Get ready, cruisers, because it looks like 2018 will kick off another round of gratuity increases. This week, Royal Caribbean’s website indicated that as of January 2, 2018, the daily gratuity charge will go up $1 per person per day. And if there’s one thing history has shown over the past fear years, it’s that when one of the major cruise lines raises the rate, the others soon follow.
Royal Caribbean’s Gratuity Increase
Although we’d been hearing rumbles for the past few weeks that the change was coming, it became official when a note on Royal Caribbean’s website confirmed that the new rate will go into effect as of January 2, 2018. The statement says that as of that date, the “daily gratuity amounts will increase by $1.00 per guest per day. Guests who book before January 2, 2018 can pre-pay gratuities before their sailing at the current rate. Guests who choose to pay gratuities onboard, regardless of when they book, will be subject to the new rates for sailings departing on or after January 2, 2018.”
How Much You’ll Now Pay
When the new rate goes into effect, guests will pay $14.50 per day unless they are staying in a suite, in which case the fee will be $17.50 per day. Royal Caribbean’s official site goes on to say that, “the automatic daily gratuity is based on customary industry standards. Applying this charge automatically helps streamline the recognition process for the crew members that work to enhance your cruise.”
While the charge is the industry norm, each time any line increases the gratuity charge, a new round of complaints arise from passengers. Many question why the cruise lines don’t simply fold the total gratuity charge into the total cost of the cruise, thus preventing the inevitable outcry.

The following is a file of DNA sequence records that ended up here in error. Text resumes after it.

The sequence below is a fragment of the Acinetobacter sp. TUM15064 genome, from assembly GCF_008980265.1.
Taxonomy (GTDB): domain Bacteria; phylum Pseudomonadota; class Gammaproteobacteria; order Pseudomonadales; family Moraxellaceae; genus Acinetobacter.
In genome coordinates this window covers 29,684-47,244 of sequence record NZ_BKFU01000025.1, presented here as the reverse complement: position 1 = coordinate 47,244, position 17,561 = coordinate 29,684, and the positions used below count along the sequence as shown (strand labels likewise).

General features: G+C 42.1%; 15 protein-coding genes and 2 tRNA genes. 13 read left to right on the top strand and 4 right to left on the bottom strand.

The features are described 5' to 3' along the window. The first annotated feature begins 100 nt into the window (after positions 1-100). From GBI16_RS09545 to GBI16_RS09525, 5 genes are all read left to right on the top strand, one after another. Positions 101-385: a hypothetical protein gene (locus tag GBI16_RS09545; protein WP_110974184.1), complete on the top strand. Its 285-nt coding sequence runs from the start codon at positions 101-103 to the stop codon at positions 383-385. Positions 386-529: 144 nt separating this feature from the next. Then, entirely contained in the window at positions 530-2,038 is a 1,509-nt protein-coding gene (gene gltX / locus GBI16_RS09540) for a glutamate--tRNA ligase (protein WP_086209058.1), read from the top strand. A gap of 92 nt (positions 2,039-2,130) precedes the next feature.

Royal Caribbean last raised the gratuity rate in 2016, at which point the daily charge was increased by 55-cents per person, per day. As always, Royal says that any passenger who “does not receive satisfactory service” can visit guest services and alter the amount paid (or have the gratuities removed entirely).
Will Other Lines Raise Their Rates?
Keep your eye on competing lines to see if they follow suit by raising their gratuity rates. Norwegian Cruise Line, for example, currently charges $13.50 per per person per day, which is the same as Royal’s non-suite rate. But it’s worth noting that only a few months after Norwegian adjusted their rates to this level (via two separate increases in 2015), Royal raised their rates to match. Could a reverse situation occur here, with NCL this time following Royal’s lead? As for Carnival Cruise Line, they last raised their gratuities (to $12.95 per person per day for non-suite guests) in May of 2016.
Does the daily gratuity fee factor into your decision of which line to sail with? Should the fee be folded into the total price of your cruise?